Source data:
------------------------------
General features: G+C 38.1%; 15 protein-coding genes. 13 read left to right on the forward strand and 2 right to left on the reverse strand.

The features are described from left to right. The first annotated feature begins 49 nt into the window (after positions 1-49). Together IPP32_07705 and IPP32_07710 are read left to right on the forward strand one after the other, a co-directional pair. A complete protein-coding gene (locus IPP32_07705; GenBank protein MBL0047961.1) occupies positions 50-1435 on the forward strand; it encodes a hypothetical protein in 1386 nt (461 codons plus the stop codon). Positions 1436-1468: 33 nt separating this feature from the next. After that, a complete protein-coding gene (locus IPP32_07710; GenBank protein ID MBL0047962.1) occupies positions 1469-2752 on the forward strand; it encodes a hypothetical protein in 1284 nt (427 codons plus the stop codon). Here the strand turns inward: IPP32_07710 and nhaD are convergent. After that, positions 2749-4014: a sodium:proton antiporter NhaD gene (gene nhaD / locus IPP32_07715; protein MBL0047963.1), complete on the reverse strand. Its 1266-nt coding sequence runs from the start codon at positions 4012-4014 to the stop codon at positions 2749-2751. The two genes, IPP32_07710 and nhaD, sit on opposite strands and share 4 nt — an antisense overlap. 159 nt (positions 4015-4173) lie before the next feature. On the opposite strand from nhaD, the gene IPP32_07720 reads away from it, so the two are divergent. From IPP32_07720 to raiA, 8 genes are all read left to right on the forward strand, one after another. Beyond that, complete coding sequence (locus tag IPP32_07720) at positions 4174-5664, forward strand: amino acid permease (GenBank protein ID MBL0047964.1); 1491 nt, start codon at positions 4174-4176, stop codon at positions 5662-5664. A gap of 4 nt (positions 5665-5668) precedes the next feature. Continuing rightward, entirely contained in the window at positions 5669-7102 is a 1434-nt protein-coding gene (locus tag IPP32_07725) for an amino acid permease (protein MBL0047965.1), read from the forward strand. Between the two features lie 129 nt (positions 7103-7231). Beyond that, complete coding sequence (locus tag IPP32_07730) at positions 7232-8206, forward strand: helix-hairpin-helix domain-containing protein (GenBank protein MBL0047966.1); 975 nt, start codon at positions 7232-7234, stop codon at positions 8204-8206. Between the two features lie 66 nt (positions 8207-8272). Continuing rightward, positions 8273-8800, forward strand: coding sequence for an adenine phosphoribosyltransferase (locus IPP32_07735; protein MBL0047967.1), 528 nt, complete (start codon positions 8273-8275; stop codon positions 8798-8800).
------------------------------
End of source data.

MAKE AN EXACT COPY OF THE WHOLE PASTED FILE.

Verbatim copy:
General features: G+C 38.1%; 15 protein-coding genes. 13 read left to right on the forward strand and 2 right to left on the reverse strand.

The features are described from left to right. The first annotated feature begins 49 nt into the window (after positions 1-49). Together IPP32_07705 and IPP32_07710 are read left to right on the forward strand one after the other, a co-directional pair. A complete protein-coding gene (locus IPP32_07705; GenBank protein MBL0047961.1) occupies positions 50-1435 on the forward strand; it encodes a hypothetical protein in 1386 nt (461 codons plus the stop codon). Positions 1436-1468: 33 nt separating this feature from the next. After that, a complete protein-coding gene (locus IPP32_07710; GenBank protein ID MBL0047962.1) occupies positions 1469-2752 on the forward strand; it encodes a hypothetical protein in 1284 nt (427 codons plus the stop codon). Here the strand turns inward: IPP32_07710 and nhaD are convergent. After that, positions 2749-4014: a sodium:proton antiporter NhaD gene (gene nhaD / locus IPP32_07715; protein MBL0047963.1), complete on the reverse strand. Its 1266-nt coding sequence runs from the start codon at positions 4012-4014 to the stop codon at positions 2749-2751. The two genes, IPP32_07710 and nhaD, sit on opposite strands and share 4 nt — an antisense overlap. 159 nt (positions 4015-4173) lie before the next feature. On the opposite strand from nhaD, the gene IPP32_07720 reads away from it, so the two are divergent. From IPP32_07720 to raiA, 8 genes are all read left to right on the forward strand, one after another. Beyond that, complete coding sequence (locus tag IPP32_07720) at positions 4174-5664, forward strand: amino acid permease (GenBank protein ID MBL0047964.1); 1491 nt, start codon at positions 4174-4176, stop codon at positions 5662-5664. A gap of 4 nt (positions 5665-5668) precedes the next feature. Continuing rightward, entirely contained in the window at positions 5669-7102 is a 1434-nt protein-coding gene (locus tag IPP32_07725) for an amino acid permease (protein MBL0047965.1), read from the forward strand. Between the two features lie 129 nt (positions 7103-7231). Beyond that, complete coding sequence (locus tag IPP32_07730) at positions 7232-8206, forward strand: helix-hairpin-helix domain-containing protein (GenBank protein MBL0047966.1); 975 nt, start codon at positions 7232-7234, stop codon at positions 8204-8206. Between the two features lie 66 nt (positions 8207-8272). Continuing rightward, positions 8273-8800, forward strand: coding sequence for an adenine phosphoribosyltransferase (locus IPP32_07735; protein MBL0047967.1), 528 nt, complete (start codon positions 8273-8275; stop codon positions 8798-8800).